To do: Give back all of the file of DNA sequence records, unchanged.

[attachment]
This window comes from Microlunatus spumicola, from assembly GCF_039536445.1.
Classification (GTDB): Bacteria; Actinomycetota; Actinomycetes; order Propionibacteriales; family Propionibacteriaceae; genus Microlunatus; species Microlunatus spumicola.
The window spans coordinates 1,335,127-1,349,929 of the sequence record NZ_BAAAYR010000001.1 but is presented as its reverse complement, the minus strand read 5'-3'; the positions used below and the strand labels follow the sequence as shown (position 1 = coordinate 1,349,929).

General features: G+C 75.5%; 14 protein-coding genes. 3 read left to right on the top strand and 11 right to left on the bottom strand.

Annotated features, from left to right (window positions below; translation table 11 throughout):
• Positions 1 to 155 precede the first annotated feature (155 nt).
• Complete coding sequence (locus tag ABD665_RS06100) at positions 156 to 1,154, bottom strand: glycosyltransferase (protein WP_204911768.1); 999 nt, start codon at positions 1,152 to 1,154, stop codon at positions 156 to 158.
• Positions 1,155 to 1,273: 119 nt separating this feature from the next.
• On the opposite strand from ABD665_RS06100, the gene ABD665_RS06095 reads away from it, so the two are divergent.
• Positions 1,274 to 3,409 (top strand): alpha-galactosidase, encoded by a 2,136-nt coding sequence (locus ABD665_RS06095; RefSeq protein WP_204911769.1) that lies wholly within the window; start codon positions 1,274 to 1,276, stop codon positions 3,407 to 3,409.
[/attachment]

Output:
This window comes from Microlunatus spumicola, from assembly GCF_039536445.1.
Classification (GTDB): Bacteria; Actinomycetota; Actinomycetes; order Propionibacteriales; family Propionibacteriaceae; genus Microlunatus; species Microlunatus spumicola.
The window spans coordinates 1,335,127-1,349,929 of the sequence record NZ_BAAAYR010000001.1 but is presented as its reverse complement, the minus strand read 5'-3'; the positions used below and the strand labels follow the sequence as shown (position 1 = coordinate 1,349,929).

General features: G+C 75.5%; 14 protein-coding genes. 3 read left to right on the top strand and 11 right to left on the bottom strand.

Annotated features, from left to right (window positions below; translation table 11 throughout):
• Positions 1 to 155 precede the first annotated feature (155 nt).
• Complete coding sequence (locus tag ABD665_RS06100) at positions 156 to 1,154, bottom strand: glycosyltransferase (protein WP_204911768.1); 999 nt, start codon at positions 1,152 to 1,154, stop codon at positions 156 to 158.
• Positions 1,155 to 1,273: 119 nt separating this feature from the next.
• On the opposite strand from ABD665_RS06100, the gene ABD665_RS06095 reads away from it, so the two are divergent.
• Positions 1,274 to 3,409 (top strand): alpha-galactosidase, encoded by a 2,136-nt coding sequence (locus ABD665_RS06095; RefSeq protein WP_204911769.1) that lies wholly within the window; start codon positions 1,274 to 1,276, stop codon positions 3,407 to 3,409.